The value of encryption is hard to overestimate. When it works, it means that even if your data is accessed without authorisation, it cannot be read (and by extension, cannot be exploited) by the attacker; something that makes encryption an essential layer of defence for anyone who’s serious about IT security.
So how should you go about encrypting the data stored on your devices? Well, these days, security-savvy buyers have been gravitating towards self-encrypting drives (SEDs) - and it’s easy to see why. With these, every data file that goes onto the drive gets encrypted automatically at hardware level. It’s fast, effective – and doesn’t involve any additional software. What’s not to love?
There’s just one killer flaw: researchers have just discovered that if you have access to the targeted device (along with just a little bit of technical know-how), for many SEDs, it’s possible to bypass the hardware encryption altogether.
Here’s a closer look at the vulnerabilities - and at what you can do to guard against it…
Self-encrypting solid state drives: what are we talking about?
First off, a word about device storage and the choice between Hard Disk Drive (HDD) and Solid State Drive (SSD) components...
- It wasn’t so long ago that Solid State Drives (SSDs) were the preserve of power users. But as the price of SSDs has fallen, it’s now the case that if you want quick, reliable performance from a laptop or PC, SSD is an increasingly affordable option (even if you have an entire workforce to kit out).
- If you go for SSD, the choice is usually dictated by performance-related reasons (in particular, boot-up time, copy/write speeds, file & program opening speeds all tend to be that much quicker). At the same time, wearing your security hat, you should also be seriously considering Full Disk Encryption to protect the data stored on devices. As it happens, many SSDs (e.g. Samsung’s popular Evo 840, 850 and 860 ranges) are also self-encrypting drives.
How SEDs work
With these, the encryption process is carried out with the use of a unique and random Data Encryption Key (DEK). When data is written to the drive, the DEK encrypts it - and the same DEK decrypts it when the data needs to be read by an authorised user.
Access is controlled via an Authentication Key (AK): a form of password authentication that locks the drive until the correct key is entered.
So what’s the problem?
Researchers at Radboud University in the Netherlands have recently uncovered what they refer to as “a pattern of critical issues” that affect SEDs on sale from various vendors. You can view the full paper here. Crucially, their research has shown that in many popular self-encrypting SSDs, it is possible to bypass the encryption entirely, meaning that in theory, you can access the data, even if you don’t have access to the authentication key.
Which SSDs are affected?
The researchers were able to successfully attack the following SSD models:
- Crucial MX100, MX200 and MX300
- Samsung Samsung 840 EVO, 850 EVO, T3 Portable and T5 Portable
The researchers point out, however, that this was not a full-market test. Many other SSDs may also be exposed.
What are the specific vulnerabilities?
Summarising the issues found, one of the researchers tweeted, likening the situation to “leaving the keys to the safe, under the safe”. The main vulnerabilities were as follows:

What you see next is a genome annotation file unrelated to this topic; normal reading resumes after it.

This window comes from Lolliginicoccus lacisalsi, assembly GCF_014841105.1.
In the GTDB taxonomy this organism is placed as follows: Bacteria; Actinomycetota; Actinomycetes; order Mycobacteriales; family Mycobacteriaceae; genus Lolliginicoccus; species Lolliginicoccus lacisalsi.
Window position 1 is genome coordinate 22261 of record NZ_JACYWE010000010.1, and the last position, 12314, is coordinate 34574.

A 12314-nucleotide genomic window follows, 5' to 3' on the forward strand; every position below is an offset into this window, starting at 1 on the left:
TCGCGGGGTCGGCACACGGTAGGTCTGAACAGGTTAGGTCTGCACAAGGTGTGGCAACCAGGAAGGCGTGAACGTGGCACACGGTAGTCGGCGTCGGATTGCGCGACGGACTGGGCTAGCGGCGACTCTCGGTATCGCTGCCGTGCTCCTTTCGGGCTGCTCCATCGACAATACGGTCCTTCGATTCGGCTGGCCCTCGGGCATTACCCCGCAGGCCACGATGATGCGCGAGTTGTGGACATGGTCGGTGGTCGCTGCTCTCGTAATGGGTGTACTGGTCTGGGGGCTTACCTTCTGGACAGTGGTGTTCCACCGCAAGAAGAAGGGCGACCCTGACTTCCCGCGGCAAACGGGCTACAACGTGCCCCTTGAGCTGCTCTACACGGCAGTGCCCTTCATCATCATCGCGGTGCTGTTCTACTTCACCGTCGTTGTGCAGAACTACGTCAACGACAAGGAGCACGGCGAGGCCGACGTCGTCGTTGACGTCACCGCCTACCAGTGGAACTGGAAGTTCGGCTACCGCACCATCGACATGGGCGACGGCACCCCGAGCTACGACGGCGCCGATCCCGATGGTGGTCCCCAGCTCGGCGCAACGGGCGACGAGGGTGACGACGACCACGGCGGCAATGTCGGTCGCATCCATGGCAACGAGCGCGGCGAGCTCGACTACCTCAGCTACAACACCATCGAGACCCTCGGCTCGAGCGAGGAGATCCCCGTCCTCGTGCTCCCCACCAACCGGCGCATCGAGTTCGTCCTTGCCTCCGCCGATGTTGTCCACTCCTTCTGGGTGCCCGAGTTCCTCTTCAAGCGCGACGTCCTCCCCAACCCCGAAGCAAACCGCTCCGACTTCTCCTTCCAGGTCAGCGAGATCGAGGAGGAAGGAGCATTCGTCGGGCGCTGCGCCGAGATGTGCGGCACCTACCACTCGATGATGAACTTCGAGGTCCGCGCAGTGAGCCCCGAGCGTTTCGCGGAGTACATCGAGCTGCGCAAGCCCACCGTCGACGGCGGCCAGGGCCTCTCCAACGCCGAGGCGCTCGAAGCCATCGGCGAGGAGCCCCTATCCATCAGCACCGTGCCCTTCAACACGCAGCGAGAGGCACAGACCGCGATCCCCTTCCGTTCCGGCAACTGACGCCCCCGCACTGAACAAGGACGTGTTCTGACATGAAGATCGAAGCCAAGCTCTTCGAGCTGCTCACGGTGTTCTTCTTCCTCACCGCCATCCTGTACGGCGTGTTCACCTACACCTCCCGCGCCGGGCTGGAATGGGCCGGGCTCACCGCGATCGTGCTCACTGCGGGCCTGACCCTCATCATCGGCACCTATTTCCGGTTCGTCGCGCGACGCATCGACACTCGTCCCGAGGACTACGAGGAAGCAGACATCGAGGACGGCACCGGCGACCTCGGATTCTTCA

- No proper link between the DEK and the AK. The researchers said they were able to connect to the drive’s debug interface on its circuit board. This gave them direct access to the drive’s firmware, enabling them to modify the password-checking routine to accept any passphrase.
- A blank master password by default. With the Crucial MX 300 SSD, the researchers found that the device’s master password was set as an empty string by default. If this remained unaltered, it meant that the data could be unlocked simply by submitting an empty field!
There’s more: issues with BitLocker
BitLocker is Windows’ proprietary inbuilt encryption software. The researchers highlighted a problem relating to the way in which BitLocker interacts with SEDs. Basically, where hardware-based encryption is available, BitLocker uses this by default – in place of its own software-based encryption process.
So if your SSD is vulnerable, then even if you have BitLocker running, your data is still exposed.
How to deal with the problem
For the BitLocker issue, you can change the default setting and instruct the program to use software-based encryption only. This is done by accessing the Local Group Policy Editor (enter “gpedit.msc” in the Run dialog. Navigate to “Computer Configuration/Administrative Templates/Windows Components/BitLocker Drive Encryption. Double click on “Configure use of hardware-based encryption for fixed data drives – and select “Disabled”.
As an alternative to BitLocker, you can also use the open source VeraCrypt tool for encryption. (Unlike BitLocker, this can also be used on Windows Home editions).
For its EVO drives, Samsung now recommends installing encryption software. Crucial has already released patches for its affected drives – as has Samsung for its T3 and T5 SSD models.
I have always been concerned about possible flaws in SSD encryption, so have always been recommending open source software encryption like VeraCrypt instead of SSD encryption, where the code has been audited.
The message is clear: consider using full disk encryption at the software level – and always keep on top of your patch updates.